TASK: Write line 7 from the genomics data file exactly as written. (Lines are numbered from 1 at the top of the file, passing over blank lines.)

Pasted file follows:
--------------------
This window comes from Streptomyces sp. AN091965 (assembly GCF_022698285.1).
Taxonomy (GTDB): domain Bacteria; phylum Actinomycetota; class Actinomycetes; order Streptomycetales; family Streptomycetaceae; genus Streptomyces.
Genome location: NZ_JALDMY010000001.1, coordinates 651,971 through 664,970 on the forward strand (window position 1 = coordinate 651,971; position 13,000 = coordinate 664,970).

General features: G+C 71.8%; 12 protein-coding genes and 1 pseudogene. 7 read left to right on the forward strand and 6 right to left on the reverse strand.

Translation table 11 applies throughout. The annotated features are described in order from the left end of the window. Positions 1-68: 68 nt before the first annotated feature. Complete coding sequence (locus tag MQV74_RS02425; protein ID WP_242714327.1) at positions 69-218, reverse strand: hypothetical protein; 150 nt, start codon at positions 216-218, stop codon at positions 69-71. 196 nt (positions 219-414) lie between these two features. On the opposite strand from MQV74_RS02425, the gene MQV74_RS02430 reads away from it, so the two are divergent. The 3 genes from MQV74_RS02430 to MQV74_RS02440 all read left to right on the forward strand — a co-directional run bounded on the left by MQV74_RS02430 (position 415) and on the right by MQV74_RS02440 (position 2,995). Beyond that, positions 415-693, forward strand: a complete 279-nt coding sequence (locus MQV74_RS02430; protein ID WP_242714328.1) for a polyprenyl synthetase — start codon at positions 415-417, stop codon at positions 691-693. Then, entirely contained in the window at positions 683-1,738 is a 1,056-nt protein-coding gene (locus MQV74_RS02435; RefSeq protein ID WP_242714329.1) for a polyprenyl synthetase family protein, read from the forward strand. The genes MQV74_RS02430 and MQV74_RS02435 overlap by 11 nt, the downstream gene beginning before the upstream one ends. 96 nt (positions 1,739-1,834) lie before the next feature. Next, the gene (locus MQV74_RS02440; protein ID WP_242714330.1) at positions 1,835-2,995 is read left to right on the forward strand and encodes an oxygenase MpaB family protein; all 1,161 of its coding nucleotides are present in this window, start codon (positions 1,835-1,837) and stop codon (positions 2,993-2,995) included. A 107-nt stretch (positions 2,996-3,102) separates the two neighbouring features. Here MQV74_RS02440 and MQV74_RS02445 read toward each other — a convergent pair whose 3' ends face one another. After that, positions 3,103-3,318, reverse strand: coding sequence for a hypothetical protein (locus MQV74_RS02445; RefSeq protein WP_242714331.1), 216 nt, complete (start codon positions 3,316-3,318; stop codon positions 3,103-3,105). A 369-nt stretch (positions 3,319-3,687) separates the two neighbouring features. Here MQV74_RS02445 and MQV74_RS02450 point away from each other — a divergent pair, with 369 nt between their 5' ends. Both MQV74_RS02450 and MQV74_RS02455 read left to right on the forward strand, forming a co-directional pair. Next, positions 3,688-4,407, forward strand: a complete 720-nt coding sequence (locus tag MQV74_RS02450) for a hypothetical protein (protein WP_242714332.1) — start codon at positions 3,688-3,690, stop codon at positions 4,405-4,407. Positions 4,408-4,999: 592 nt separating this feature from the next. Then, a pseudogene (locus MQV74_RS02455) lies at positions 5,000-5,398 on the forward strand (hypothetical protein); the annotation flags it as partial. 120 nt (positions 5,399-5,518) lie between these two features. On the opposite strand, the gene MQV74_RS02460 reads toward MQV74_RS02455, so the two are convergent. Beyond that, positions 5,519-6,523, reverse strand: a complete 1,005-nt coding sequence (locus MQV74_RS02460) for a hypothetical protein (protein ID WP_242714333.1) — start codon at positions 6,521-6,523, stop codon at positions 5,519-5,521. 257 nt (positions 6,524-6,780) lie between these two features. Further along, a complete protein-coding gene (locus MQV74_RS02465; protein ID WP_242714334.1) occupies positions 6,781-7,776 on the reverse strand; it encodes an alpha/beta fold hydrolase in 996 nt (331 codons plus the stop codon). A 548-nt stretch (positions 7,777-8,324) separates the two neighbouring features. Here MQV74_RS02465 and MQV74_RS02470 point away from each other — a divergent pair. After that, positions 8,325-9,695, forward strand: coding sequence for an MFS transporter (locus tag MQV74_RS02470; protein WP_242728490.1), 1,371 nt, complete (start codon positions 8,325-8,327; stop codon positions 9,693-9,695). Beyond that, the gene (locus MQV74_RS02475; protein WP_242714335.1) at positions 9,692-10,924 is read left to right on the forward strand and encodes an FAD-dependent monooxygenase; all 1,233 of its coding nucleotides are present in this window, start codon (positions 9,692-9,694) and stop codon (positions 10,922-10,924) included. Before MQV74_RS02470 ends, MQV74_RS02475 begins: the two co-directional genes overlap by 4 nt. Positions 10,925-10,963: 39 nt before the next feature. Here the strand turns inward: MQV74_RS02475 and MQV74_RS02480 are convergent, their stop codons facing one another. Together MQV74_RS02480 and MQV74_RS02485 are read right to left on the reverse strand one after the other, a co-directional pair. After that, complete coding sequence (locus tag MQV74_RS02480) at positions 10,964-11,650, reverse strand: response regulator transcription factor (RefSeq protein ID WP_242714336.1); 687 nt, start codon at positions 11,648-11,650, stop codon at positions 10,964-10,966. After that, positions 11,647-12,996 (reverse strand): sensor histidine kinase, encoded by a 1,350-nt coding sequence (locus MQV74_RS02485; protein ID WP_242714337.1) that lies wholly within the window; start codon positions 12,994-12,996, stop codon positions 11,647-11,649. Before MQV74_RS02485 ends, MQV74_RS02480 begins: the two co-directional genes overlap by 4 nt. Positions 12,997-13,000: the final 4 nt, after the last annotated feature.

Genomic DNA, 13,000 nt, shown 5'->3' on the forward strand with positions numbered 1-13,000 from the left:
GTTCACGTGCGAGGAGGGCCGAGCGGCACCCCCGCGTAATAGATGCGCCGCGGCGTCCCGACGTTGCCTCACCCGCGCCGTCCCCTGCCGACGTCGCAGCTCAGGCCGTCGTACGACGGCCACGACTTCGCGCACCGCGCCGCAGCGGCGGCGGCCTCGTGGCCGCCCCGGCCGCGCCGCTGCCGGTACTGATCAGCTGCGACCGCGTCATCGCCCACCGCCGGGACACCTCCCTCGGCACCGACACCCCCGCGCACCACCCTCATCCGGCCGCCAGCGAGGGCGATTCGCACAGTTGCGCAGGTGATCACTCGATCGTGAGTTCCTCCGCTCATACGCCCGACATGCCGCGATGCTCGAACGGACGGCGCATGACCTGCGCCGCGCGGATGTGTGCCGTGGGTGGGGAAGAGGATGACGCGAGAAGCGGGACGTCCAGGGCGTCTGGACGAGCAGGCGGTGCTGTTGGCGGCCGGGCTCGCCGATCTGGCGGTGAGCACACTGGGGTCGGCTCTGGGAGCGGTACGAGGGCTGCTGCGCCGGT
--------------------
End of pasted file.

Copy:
GTTCACGTGCGAGGAGGGCCGAGCGGCACCCCCGCGTAATAGATGCGCCGCGGCGTCCCGACGTTGCCTCACCCGCGCCGTCCCCTGCCGACGTCGCAGCTCAGGCCGTCGTACGACGGCCACGACTTCGCGCACCGCGCCGCAGCGGCGGCGGCCTCGTGGCCGCCCCGGCCGCGCCGCTGCCGGTACTGATCAGCTGCGACCGCGTCATCGCCCACCGCCGGGACACCTCCCTCGGCACCGACACCCCCGCGCACCACCCTCATCCGGCCGCCAGCGAGGGCGATTCGCACAGTTGCGCAGGTGATCACTCGATCGTGAGTTCCTCCGCTCATACGCCCGACATGCCGCGATGCTCGAACGGACGGCGCATGACCTGCGCCGCGCGGATGTGTGCCGTGGGTGGGGAAGAGGATGACGCGAGAAGCGGGACGTCCAGGGCGTCTGGACGAGCAGGCGGTGCTGTTGGCGGCCGGGCTCGCCGATCTGGCGGTGAGCACACTGGGGTCGGCTCTGGGAGCGGTACGAGGGCTGCTGCGCCGGT